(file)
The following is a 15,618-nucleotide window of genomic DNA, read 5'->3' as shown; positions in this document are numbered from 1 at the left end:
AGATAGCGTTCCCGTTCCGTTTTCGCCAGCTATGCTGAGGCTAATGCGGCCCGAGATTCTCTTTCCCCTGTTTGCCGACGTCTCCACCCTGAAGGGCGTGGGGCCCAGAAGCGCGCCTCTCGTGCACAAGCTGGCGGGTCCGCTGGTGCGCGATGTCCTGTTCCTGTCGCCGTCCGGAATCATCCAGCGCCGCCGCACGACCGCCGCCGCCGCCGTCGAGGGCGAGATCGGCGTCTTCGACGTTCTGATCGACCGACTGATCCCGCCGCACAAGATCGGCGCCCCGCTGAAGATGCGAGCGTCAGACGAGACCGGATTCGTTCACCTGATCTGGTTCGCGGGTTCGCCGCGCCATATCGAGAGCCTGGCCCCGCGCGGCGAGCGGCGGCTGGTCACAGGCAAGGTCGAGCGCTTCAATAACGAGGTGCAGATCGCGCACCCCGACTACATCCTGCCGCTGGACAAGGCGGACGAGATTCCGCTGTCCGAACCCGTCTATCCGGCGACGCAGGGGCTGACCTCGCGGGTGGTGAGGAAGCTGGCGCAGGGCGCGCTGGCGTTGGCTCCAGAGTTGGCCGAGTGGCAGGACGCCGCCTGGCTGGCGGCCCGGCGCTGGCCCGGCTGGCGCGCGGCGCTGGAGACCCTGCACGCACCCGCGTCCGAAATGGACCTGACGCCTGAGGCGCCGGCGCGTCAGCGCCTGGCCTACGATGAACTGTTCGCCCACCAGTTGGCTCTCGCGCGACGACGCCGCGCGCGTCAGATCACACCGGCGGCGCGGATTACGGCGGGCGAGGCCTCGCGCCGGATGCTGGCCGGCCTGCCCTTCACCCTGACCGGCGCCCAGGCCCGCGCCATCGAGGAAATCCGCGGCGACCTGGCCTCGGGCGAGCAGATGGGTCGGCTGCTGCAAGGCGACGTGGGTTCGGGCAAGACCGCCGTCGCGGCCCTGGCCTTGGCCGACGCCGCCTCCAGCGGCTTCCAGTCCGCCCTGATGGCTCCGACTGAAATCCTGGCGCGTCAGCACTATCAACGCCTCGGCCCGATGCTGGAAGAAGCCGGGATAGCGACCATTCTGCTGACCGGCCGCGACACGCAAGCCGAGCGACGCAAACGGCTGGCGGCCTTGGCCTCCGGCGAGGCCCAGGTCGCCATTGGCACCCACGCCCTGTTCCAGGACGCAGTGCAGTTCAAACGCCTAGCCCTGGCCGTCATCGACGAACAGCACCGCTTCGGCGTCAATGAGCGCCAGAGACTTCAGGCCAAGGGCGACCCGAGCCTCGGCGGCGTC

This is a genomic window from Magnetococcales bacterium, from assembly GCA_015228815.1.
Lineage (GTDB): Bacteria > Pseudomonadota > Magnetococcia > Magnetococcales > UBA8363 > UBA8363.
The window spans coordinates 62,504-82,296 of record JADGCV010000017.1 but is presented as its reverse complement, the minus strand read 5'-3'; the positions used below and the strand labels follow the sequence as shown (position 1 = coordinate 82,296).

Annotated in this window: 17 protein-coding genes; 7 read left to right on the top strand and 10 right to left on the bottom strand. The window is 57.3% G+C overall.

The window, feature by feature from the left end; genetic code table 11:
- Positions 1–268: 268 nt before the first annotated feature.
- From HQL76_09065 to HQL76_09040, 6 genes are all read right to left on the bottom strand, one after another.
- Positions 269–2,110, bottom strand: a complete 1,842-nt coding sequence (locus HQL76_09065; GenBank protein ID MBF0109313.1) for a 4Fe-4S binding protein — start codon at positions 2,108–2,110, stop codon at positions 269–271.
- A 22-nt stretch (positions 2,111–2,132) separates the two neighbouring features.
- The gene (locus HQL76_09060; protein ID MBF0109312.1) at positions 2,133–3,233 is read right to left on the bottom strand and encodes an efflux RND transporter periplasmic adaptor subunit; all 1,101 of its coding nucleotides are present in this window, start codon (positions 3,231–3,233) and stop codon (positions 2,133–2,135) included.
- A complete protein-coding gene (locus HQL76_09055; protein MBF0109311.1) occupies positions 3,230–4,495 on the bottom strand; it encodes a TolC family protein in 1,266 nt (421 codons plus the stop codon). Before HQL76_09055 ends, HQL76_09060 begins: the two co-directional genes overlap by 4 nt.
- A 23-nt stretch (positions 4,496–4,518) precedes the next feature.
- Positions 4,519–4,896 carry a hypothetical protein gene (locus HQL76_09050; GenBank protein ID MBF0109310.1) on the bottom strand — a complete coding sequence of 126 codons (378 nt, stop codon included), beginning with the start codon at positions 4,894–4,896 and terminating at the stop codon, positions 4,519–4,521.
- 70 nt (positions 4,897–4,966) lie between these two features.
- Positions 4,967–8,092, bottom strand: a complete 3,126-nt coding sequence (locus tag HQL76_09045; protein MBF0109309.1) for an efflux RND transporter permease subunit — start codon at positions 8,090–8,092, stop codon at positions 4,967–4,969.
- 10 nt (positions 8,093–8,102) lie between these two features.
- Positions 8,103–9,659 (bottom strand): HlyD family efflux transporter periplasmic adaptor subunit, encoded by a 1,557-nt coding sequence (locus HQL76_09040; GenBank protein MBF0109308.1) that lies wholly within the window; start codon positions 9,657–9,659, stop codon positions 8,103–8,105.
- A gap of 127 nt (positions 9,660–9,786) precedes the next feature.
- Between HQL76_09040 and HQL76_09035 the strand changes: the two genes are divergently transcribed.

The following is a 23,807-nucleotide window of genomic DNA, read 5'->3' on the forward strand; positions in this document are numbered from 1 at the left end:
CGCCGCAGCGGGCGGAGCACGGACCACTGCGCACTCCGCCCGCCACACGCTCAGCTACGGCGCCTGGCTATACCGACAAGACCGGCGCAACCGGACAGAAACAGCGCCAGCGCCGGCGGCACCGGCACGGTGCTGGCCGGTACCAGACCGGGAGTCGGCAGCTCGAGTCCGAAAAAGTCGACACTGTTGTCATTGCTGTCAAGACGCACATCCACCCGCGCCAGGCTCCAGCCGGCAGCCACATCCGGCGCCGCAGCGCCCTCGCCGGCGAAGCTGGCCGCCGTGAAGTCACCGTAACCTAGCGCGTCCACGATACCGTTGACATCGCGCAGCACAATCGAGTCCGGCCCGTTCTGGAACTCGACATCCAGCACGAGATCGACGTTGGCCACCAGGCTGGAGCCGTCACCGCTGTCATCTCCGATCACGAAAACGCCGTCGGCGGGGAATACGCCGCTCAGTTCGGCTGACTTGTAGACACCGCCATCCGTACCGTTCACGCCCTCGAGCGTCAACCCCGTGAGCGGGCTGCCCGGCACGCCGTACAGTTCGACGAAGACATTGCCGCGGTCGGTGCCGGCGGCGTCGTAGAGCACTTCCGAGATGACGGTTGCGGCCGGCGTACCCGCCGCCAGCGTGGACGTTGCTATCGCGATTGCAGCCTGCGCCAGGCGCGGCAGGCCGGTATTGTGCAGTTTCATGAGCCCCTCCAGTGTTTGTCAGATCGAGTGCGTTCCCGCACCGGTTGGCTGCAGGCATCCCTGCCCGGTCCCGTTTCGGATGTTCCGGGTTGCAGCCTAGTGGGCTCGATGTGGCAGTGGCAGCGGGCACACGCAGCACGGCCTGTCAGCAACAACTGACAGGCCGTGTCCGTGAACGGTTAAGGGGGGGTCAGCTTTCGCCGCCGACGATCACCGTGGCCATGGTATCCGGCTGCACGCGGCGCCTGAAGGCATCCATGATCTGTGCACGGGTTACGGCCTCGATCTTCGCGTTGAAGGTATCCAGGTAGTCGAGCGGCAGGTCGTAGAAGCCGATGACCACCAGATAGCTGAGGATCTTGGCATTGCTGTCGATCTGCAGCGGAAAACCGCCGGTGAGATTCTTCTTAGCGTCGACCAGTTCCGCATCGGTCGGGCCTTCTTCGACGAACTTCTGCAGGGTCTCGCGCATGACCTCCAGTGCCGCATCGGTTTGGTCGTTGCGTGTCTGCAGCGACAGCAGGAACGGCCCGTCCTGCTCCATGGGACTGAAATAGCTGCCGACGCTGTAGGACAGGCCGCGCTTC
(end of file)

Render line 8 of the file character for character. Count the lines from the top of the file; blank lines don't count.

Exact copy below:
- Positions 1–268: 268 nt before the first annotated feature.